Testing of the RX feeder cable 205 proceeds as follows. The test tone generator 313 is activated, and the power of the test tone being supplied to the RX feeder cable 205 is measured, if necessary, by the RX power detector 315, and the measured value is supplied to the processor 301. Of course, this measurement can be dispensed with if the test tone generator 313 can be relied upon to produce a predetermined power value that can be stored in the BS 201. If the testing apparatus 207 has to measure the power being generated by the test tone generator 313, then the processor 301 uses the RX SIO interface 307 to report its measured value to the BS 201. Meanwhile, a receiver (not shown) at the BS 201 measures the signal strength of the received test tone. Finally, the BS 201 uses the measured (or predetermined) transmitted power value and the measured received power value to determine the RX feeder loss.
The above-described testing methods are preferably performed only at the time of installation of antenna and/or feeder cable installation, or during a self-test of the system. Periodic self-testing of the antenna/feeder cable/BS system should normally be scheduled during low/no traffic hours.
During time periods when the mobile communications system is serving subscribers, the condition of the antennas and feeder cables should be monitored by the above-described statistical methods (i.e., keeping track of the amount of communication traffic). If no (or exceptionally few) calls have been exchanged, then a self-test can be initiated in order to give the operator a very high confidence in the condition of the BS site.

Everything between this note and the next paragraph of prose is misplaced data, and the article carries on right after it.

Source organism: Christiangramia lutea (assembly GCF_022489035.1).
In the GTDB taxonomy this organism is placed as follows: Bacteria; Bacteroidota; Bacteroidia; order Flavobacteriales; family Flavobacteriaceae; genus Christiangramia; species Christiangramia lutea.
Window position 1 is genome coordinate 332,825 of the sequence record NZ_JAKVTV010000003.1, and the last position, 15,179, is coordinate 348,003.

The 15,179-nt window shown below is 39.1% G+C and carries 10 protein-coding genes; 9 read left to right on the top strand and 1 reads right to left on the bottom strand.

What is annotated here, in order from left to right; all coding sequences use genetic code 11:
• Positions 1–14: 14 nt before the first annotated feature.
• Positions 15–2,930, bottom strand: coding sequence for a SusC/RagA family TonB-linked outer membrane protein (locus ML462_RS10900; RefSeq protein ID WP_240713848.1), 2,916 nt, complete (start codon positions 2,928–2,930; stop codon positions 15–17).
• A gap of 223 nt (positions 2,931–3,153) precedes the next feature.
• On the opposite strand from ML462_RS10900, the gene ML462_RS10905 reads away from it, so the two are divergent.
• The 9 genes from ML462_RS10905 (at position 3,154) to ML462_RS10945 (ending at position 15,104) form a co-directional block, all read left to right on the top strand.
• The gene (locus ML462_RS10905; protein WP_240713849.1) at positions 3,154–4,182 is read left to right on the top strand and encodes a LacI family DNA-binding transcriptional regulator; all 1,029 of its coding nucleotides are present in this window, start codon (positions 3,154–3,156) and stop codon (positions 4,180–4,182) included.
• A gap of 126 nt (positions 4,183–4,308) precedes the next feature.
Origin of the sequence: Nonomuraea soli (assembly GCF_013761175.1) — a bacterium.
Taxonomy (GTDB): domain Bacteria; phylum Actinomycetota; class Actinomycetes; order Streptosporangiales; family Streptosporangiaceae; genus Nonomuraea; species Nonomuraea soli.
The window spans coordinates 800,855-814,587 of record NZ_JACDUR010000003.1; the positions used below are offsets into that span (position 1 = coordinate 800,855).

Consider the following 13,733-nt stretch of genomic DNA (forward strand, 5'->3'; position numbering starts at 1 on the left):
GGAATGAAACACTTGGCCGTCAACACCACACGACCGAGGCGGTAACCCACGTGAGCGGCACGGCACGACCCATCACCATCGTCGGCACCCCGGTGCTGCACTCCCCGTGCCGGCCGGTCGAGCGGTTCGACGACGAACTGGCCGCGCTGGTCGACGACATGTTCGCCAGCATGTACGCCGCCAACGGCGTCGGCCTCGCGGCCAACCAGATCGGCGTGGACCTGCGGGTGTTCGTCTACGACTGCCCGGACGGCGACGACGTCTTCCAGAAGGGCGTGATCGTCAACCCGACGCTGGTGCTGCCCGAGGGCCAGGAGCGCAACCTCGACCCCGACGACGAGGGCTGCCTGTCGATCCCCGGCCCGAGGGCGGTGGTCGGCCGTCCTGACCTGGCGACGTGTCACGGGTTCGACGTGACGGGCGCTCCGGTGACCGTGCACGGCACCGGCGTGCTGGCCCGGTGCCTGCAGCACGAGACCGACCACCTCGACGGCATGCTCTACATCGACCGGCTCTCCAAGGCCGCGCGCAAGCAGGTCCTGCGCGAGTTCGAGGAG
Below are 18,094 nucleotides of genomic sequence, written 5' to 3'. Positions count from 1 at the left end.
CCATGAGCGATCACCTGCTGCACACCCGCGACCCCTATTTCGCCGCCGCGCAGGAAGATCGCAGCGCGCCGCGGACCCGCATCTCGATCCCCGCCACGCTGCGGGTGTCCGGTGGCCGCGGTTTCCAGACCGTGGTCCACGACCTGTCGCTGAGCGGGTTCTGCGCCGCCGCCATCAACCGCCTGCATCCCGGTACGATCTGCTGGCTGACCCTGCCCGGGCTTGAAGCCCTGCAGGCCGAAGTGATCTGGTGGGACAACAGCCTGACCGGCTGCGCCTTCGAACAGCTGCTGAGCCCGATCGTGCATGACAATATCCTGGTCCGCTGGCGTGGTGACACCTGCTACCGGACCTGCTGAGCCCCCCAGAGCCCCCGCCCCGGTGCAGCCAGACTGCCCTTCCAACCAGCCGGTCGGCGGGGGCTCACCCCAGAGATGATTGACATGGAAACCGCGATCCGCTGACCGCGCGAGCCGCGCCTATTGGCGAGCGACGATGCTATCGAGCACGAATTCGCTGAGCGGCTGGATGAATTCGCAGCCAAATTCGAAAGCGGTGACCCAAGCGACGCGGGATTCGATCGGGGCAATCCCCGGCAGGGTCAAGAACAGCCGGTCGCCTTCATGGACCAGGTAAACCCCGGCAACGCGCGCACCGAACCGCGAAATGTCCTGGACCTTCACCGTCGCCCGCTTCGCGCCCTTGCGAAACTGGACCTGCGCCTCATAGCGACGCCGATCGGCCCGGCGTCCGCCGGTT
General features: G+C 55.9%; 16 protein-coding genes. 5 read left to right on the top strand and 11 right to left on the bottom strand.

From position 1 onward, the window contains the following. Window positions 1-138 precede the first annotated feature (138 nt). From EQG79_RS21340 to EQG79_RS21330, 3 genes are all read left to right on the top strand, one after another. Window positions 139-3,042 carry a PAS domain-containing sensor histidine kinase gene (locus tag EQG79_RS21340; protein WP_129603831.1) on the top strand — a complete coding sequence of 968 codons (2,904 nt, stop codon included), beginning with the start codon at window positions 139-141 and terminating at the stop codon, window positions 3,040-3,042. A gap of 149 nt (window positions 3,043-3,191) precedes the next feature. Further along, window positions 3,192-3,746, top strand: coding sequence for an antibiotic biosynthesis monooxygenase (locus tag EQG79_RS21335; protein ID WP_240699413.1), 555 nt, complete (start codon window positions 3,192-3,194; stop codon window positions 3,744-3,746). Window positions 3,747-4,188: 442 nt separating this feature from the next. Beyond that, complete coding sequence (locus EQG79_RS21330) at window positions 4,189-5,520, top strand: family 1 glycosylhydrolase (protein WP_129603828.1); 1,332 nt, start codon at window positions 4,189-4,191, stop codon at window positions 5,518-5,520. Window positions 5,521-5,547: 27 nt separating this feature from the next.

The above-described antenna and feeder test system provides great advantages because, at the TX feeder cable 203, the VSWR of the antenna and actual transmitter power reaching the antenna can be accurately and completely automatically assessed. Similarly at the RX feeder cable 205, the VSWR of the antenna and the actual path loss between the RX antenna 211 and the BS 201 can be accurately determined. These advantages are produced by the placement of the power detectors 309, 315 and test tone generator 313 at the top of the feeder cables as described above. This placement is, in turn, made possible by the provision of a digital communications interface on the feeder cables 203, 205, which provides two capabilities: remote control of the testing apparatus 207, and the communication of measurement results back to the BS 201.
Because of the accuracy of the measurements, the above-described system can be used by an operator to determine, at any time, whether the base station antenna system is performing according to design specifications and whether the intended cell area is actually being covered. This is a great improvement over the conventional monitoring systems, which all allow the cell area coverage to be reduced by a significant amount before an alarm is sounded. In conventional systems, this problem is handled by having overlapping cells, so that a degradation in one cell can be compensated for by a neighboring cell. However, this solution is wasteful of power and frequency spectra. By contrast, the inventive testing system permits much earlier detection of antenna/feeder cable problems, so that mobile communications systems can be designed to operate in a more efficient manner.